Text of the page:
In the last few days there has been a lot of news about the legal battle between RealNetworks and the movie industry over RealDVD, RealNetwork's new DVD player and backup application.
But the big question outside of the legal battle itself (and for the record I don't think the MPAA has a leg to stand on) is, Is the application itself any good?
And the answer is, yes and no. From a usability and feature standpoint, RealDVD is probably the most user-friendly and intuitive application I've ever seen for copying and managing a movie collection on a PC. But the application has some serious limitations on its portability and the stability of the backups it makes, ironically all caused by RealNetwork's (failed) efforts to make the application palatable to the movie industry.
After installing RealDVD (which is currently only available for Windows) users can insert any movie DVD into their computers and RealDVD will query the Gracenote service to get related artwork and information about the movie. Users can then play the DVD or play and save it at the save time. In my tests saving a DVD took anywhere from 20 to 30 minutes.
Once a DVD has been saved it can be watched at any time without the DVD itself, and users have access to all of the menus and special features that were on the disk. I especially liked that I could watch a movie that I had saved previously while the application was saving another DVD.
RealDVD includes some filtering features that let users view films by genre, cast, director or rating (though you couldn't combine filters to, for example, find all comedies directed by the Coen brothers.) The movie player itself was very good, with all of the features one expects from a regular DVD playing application but with better response times.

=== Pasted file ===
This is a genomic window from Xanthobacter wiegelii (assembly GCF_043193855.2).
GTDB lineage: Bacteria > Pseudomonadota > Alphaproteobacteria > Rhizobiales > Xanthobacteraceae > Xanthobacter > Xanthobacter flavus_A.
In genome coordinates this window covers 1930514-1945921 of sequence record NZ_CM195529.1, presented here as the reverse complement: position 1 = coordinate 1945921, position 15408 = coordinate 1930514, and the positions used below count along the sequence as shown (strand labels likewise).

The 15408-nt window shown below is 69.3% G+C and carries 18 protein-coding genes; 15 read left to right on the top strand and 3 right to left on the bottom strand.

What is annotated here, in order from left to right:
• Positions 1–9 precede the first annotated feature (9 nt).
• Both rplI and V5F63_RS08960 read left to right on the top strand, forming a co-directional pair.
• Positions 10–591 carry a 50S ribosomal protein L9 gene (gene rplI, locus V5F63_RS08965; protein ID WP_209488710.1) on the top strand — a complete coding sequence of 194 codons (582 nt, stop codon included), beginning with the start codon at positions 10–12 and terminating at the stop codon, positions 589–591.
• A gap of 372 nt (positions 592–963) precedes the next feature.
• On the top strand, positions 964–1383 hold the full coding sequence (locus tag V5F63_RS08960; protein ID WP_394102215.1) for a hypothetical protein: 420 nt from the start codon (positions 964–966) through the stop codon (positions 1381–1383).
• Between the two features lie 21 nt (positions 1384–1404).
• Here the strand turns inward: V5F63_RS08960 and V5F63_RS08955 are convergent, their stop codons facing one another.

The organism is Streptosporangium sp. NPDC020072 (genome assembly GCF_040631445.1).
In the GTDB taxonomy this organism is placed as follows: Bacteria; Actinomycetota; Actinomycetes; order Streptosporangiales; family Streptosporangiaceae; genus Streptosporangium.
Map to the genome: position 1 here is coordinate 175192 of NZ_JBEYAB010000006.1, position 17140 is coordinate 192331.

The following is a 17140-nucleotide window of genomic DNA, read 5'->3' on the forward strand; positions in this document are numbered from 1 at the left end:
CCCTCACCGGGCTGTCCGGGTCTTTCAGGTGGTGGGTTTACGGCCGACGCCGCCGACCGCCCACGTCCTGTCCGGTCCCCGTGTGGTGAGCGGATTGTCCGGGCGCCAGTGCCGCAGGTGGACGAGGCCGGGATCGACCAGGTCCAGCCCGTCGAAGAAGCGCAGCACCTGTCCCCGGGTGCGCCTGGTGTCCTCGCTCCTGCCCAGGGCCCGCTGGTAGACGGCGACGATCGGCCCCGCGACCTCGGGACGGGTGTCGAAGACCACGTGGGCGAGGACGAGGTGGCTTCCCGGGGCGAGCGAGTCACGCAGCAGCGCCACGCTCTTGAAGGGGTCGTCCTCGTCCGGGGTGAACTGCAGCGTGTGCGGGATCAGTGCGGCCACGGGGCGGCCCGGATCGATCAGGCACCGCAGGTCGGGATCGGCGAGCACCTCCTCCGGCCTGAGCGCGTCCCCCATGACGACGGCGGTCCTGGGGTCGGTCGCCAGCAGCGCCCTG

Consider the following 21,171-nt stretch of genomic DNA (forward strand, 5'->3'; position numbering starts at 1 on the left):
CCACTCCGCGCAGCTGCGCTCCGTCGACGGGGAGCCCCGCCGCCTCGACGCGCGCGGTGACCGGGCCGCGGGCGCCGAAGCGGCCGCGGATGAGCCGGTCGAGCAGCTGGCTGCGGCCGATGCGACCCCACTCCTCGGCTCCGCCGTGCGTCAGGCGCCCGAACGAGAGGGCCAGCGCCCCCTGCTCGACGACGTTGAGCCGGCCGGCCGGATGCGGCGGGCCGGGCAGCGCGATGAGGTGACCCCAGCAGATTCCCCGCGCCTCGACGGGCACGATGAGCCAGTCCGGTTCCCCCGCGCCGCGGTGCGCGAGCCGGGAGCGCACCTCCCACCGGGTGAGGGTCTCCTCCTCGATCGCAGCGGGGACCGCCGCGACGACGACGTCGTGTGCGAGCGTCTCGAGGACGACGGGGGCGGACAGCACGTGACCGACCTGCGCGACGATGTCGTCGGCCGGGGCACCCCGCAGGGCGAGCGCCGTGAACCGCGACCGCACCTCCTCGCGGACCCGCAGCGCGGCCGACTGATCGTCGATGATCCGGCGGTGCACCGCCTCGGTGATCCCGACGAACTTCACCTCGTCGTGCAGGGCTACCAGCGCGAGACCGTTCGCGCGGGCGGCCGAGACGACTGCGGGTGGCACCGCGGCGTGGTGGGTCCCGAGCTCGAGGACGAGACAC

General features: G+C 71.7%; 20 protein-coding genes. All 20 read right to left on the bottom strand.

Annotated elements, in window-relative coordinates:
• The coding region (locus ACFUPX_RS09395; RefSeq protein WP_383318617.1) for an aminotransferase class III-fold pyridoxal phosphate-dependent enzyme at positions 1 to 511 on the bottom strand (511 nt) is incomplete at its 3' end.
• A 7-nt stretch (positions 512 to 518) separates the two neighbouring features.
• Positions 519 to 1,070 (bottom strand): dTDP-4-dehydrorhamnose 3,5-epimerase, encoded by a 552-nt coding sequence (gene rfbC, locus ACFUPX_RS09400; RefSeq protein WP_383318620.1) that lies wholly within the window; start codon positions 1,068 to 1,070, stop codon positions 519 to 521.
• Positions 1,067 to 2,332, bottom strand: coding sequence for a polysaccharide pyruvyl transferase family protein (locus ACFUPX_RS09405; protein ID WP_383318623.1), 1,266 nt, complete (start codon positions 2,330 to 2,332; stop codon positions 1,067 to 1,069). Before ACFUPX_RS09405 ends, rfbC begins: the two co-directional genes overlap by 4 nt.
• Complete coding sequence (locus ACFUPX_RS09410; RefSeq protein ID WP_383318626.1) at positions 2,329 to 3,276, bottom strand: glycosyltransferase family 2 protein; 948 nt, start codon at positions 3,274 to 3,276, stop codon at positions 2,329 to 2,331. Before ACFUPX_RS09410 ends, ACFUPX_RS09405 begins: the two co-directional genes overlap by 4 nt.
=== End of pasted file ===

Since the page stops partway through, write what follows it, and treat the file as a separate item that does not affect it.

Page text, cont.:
However, in order to try to make RealDVD pass legal muster, RealNetworks added an additional layer of DRM on top of the CSS that it retains from the native DVD. One aspect of this is that the movies that are backed up are tied to the hard drive they are saved on, so if you want to watch the movies on multiple PCs you will need to use an external drive. Also, if something happens to this drive you will most likely lose your movie backups. Movies backed up with RealDVD also have no compression, which means a DVD can take anywhere from 6 to 10GB of disk space.
While RealDVD is one of the most intuitive examples of this type of application that we've seen, these limitations make it a lot less attractive when compared with other DVD ripping tools such as HandBrake. These tools have no limitations on systems or disks they can save to and they also include compression options for those wanting to use less space for movies or wanting to put them on a handheld device.
The other benefit these other tools have is that they are usually free (if clearly not legal). RealDVD is priced at $49.99, and if you want to be able to run movies on a portable drive on up to four other systems it's $19.99 for each additional system.
The truly sad thing is that after crippling the application to try to make it MPAA-friendly, RealNetworks still finds itself in the movie industry's legal crosshairs. Without these concessions, RealDVD could have easily been the best DVD backup solution out there (if maybe less likely to survive its current legal challenge).
For those wanting to try it out, a thirty-day evaluation version of RealDVD is available here.